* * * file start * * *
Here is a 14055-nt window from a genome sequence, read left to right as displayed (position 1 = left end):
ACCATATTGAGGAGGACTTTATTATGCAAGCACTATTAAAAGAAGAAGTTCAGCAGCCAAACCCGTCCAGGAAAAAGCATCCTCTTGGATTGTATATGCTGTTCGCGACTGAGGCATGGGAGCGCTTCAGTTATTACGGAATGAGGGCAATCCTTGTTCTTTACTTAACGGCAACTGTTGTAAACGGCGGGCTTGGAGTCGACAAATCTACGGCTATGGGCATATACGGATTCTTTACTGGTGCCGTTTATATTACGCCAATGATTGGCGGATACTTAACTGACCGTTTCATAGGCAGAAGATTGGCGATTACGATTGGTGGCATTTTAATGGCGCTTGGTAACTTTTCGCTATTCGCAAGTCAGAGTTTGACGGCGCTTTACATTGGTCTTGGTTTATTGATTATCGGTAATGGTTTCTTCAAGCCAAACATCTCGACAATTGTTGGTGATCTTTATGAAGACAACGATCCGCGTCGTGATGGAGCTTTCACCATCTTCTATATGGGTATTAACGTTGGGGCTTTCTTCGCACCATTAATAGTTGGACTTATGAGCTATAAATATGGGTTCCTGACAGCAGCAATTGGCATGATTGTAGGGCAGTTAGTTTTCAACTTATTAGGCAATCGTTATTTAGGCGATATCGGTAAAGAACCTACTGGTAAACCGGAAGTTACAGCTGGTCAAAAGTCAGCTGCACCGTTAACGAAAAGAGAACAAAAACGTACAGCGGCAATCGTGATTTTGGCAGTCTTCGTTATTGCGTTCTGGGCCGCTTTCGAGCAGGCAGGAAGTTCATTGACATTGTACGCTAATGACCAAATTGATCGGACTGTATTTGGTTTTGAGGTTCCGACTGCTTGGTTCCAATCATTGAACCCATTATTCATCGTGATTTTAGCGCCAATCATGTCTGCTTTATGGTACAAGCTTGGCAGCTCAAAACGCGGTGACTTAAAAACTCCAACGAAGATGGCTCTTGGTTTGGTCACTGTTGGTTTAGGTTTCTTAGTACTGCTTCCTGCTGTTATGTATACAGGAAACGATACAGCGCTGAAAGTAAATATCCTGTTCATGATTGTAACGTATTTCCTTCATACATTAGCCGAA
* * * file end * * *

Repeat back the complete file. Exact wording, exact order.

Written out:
Here is a 14055-nt window from a genome sequence, read left to right as displayed (position 1 = left end):
ACCATATTGAGGAGGACTTTATTATGCAAGCACTATTAAAAGAAGAAGTTCAGCAGCCAAACCCGTCCAGGAAAAAGCATCCTCTTGGATTGTATATGCTGTTCGCGACTGAGGCATGGGAGCGCTTCAGTTATTACGGAATGAGGGCAATCCTTGTTCTTTACTTAACGGCAACTGTTGTAAACGGCGGGCTTGGAGTCGACAAATCTACGGCTATGGGCATATACGGATTCTTTACTGGTGCCGTTTATATTACGCCAATGATTGGCGGATACTTAACTGACCGTTTCATAGGCAGAAGATTGGCGATTACGATTGGTGGCATTTTAATGGCGCTTGGTAACTTTTCGCTATTCGCAAGTCAGAGTTTGACGGCGCTTTACATTGGTCTTGGTTTATTGATTATCGGTAATGGTTTCTTCAAGCCAAACATCTCGACAATTGTTGGTGATCTTTATGAAGACAACGATCCGCGTCGTGATGGAGCTTTCACCATCTTCTATATGGGTATTAACGTTGGGGCTTTCTTCGCACCATTAATAGTTGGACTTATGAGCTATAAATATGGGTTCCTGACAGCAGCAATTGGCATGATTGTAGGGCAGTTAGTTTTCAACTTATTAGGCAATCGTTATTTAGGCGATATCGGTAAAGAACCTACTGGTAAACCGGAAGTTACAGCTGGTCAAAAGTCAGCTGCACCGTTAACGAAAAGAGAACAAAAACGTACAGCGGCAATCGTGATTTTGGCAGTCTTCGTTATTGCGTTCTGGGCCGCTTTCGAGCAGGCAGGAAGTTCATTGACATTGTACGCTAATGACCAAATTGATCGGACTGTATTTGGTTTTGAGGTTCCGACTGCTTGGTTCCAATCATTGAACCCATTATTCATCGTGATTTTAGCGCCAATCATGTCTGCTTTATGGTACAAGCTTGGCAGCTCAAAACGCGGTGACTTAAAAACTCCAACGAAGATGGCTCTTGGTTTGGTCACTGTTGGTTTAGGTTTCTTAGTACTGCTTCCTGCTGTTATGTATACAGGAAACGATACAGCGCTGAAAGTAAATATCCTGTTCATGATTGTAACGTATTTCCTTCATACATTAGCCGAA